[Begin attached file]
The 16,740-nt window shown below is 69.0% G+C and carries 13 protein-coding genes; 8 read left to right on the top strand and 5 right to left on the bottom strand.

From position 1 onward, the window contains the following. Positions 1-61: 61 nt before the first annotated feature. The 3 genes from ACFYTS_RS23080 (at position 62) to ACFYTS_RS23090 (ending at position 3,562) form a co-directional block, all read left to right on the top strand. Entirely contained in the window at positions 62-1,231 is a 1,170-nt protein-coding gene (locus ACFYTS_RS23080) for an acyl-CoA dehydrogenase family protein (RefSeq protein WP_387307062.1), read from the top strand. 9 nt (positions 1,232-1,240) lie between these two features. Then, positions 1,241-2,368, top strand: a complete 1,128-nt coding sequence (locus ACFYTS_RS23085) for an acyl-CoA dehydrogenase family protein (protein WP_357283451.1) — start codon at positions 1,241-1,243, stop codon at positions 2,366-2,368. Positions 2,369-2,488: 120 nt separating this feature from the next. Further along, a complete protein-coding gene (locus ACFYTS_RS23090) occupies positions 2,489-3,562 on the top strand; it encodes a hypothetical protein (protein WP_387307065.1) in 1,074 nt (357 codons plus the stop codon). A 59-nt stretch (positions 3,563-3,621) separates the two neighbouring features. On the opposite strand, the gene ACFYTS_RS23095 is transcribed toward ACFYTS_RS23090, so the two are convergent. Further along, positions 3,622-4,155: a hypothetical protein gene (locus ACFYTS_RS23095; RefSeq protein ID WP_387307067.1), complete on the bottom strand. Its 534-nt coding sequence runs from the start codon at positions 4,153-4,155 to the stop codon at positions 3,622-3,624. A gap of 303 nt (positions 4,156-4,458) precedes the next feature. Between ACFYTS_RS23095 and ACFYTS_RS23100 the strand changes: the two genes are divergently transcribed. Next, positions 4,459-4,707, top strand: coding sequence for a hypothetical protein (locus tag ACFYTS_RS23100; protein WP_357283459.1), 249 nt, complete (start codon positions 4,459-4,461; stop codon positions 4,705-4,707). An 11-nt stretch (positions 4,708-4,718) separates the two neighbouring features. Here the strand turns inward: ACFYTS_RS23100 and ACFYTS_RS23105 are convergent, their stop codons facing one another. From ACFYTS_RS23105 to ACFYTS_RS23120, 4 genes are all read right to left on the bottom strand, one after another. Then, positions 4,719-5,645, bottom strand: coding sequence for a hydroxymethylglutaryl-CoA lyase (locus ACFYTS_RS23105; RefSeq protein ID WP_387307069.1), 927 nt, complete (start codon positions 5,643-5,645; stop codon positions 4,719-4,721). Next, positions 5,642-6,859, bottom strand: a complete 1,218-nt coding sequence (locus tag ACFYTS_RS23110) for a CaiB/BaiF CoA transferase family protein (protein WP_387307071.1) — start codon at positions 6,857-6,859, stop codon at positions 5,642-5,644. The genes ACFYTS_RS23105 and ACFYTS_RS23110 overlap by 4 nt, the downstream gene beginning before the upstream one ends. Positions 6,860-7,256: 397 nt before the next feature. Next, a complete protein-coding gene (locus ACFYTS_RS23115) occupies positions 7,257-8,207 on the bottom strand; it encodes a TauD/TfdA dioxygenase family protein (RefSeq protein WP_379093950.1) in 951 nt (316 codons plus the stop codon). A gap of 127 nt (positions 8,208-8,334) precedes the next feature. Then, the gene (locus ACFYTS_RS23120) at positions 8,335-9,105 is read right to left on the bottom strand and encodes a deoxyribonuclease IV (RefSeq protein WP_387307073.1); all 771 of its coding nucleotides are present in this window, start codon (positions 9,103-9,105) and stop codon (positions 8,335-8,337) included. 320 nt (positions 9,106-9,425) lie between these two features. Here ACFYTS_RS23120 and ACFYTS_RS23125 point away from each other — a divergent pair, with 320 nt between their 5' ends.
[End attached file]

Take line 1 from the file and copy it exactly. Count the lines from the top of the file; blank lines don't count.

The 16,740-nt window shown below is 69.0% G+C and carries 13 protein-coding genes; 8 read left to right on the top strand and 5 right to left on the bottom strand.